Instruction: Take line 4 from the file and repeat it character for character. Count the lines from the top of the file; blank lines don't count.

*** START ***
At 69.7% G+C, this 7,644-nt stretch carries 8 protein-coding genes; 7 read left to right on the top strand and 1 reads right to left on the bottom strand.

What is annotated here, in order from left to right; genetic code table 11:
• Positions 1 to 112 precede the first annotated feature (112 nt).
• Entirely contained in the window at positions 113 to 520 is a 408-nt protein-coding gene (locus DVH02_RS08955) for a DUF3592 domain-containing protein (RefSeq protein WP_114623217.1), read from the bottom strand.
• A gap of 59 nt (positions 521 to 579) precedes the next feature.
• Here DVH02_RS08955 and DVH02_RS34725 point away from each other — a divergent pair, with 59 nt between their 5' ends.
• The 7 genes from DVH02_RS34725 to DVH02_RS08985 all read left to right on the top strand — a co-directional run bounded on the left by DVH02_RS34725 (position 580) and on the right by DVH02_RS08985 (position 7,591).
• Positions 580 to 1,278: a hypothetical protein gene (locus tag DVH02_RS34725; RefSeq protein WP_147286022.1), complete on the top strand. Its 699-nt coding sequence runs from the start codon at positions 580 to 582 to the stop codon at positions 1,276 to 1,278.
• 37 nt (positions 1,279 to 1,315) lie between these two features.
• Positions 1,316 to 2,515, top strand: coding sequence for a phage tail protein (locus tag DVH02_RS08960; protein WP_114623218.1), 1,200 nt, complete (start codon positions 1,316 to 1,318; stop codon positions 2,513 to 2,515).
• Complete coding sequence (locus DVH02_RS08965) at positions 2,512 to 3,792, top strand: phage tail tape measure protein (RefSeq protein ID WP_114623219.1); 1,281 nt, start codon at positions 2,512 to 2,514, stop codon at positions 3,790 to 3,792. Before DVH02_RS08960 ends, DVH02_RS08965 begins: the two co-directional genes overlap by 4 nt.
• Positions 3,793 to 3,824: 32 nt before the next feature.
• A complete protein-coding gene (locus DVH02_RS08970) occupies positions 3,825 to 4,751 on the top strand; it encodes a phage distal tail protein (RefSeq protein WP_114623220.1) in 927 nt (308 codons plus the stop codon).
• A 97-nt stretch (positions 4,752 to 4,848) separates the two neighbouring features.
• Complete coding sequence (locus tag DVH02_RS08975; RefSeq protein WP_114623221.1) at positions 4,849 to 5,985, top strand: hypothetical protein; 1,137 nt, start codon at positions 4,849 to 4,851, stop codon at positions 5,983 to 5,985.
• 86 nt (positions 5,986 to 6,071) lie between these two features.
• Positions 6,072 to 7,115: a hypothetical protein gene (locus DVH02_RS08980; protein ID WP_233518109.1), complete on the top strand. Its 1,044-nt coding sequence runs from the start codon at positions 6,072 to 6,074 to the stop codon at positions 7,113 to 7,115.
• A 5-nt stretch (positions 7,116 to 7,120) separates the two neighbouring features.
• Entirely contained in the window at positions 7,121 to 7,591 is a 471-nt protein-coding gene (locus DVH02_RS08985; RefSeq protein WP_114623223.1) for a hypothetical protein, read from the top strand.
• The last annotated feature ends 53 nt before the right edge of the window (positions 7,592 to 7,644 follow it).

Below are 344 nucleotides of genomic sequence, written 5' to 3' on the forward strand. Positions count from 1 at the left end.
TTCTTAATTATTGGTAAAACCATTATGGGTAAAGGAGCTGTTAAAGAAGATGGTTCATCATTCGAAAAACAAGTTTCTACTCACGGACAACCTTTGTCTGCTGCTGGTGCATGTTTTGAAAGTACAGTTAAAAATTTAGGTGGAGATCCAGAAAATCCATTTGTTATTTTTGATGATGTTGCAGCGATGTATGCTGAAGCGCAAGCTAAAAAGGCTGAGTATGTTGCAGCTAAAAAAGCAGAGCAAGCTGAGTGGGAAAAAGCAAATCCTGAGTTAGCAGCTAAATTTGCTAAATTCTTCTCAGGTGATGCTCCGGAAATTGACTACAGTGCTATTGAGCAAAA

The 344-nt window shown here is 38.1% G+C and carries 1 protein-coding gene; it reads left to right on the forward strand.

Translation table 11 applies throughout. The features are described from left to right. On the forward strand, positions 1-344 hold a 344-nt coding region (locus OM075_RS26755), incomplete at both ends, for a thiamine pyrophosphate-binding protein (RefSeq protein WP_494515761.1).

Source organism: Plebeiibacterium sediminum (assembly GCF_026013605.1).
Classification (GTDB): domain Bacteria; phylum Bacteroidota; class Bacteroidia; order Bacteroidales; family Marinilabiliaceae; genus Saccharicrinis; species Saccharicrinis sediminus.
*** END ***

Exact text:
• Entirely contained in the window at positions 113 to 520 is a 408-nt protein-coding gene (locus DVH02_RS08955) for a DUF3592 domain-containing protein (RefSeq protein WP_114623217.1), read from the bottom strand.